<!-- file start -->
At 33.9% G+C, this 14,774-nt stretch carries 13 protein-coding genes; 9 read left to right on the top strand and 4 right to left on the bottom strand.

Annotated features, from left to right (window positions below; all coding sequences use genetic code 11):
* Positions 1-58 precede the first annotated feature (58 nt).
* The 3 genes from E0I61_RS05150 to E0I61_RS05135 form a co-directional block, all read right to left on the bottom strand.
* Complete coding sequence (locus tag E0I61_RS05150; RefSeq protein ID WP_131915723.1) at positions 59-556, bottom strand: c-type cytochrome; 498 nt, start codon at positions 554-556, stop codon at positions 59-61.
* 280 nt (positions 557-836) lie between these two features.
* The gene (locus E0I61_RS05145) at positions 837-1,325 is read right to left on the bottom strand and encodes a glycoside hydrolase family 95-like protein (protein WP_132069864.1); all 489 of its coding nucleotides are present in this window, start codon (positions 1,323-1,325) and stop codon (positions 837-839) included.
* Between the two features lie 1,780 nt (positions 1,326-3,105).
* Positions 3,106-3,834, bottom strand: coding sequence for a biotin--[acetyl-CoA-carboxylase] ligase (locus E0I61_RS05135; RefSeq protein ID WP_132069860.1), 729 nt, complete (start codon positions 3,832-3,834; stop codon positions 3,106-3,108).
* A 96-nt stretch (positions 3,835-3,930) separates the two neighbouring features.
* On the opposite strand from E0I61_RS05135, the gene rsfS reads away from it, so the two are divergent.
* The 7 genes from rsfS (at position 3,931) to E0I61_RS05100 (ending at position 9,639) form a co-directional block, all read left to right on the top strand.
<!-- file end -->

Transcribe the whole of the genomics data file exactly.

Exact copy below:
At 33.9% G+C, this 14,774-nt stretch carries 13 protein-coding genes; 9 read left to right on the top strand and 4 right to left on the bottom strand.

Annotated features, from left to right (window positions below; all coding sequences use genetic code 11):
* Positions 1-58 precede the first annotated feature (58 nt).
* The 3 genes from E0I61_RS05150 to E0I61_RS05135 form a co-directional block, all read right to left on the bottom strand.
* Complete coding sequence (locus tag E0I61_RS05150; RefSeq protein ID WP_131915723.1) at positions 59-556, bottom strand: c-type cytochrome; 498 nt, start codon at positions 554-556, stop codon at positions 59-61.
* 280 nt (positions 557-836) lie between these two features.
* The gene (locus E0I61_RS05145) at positions 837-1,325 is read right to left on the bottom strand and encodes a glycoside hydrolase family 95-like protein (protein WP_132069864.1); all 489 of its coding nucleotides are present in this window, start codon (positions 1,323-1,325) and stop codon (positions 837-839) included.
* Between the two features lie 1,780 nt (positions 1,326-3,105).
* Positions 3,106-3,834, bottom strand: coding sequence for a biotin--[acetyl-CoA-carboxylase] ligase (locus E0I61_RS05135; RefSeq protein ID WP_132069860.1), 729 nt, complete (start codon positions 3,832-3,834; stop codon positions 3,106-3,108).
* A 96-nt stretch (positions 3,835-3,930) separates the two neighbouring features.
* On the opposite strand from E0I61_RS05135, the gene rsfS reads away from it, so the two are divergent.
* The 7 genes from rsfS (at position 3,931) to E0I61_RS05100 (ending at position 9,639) form a co-directional block, all read left to right on the top strand.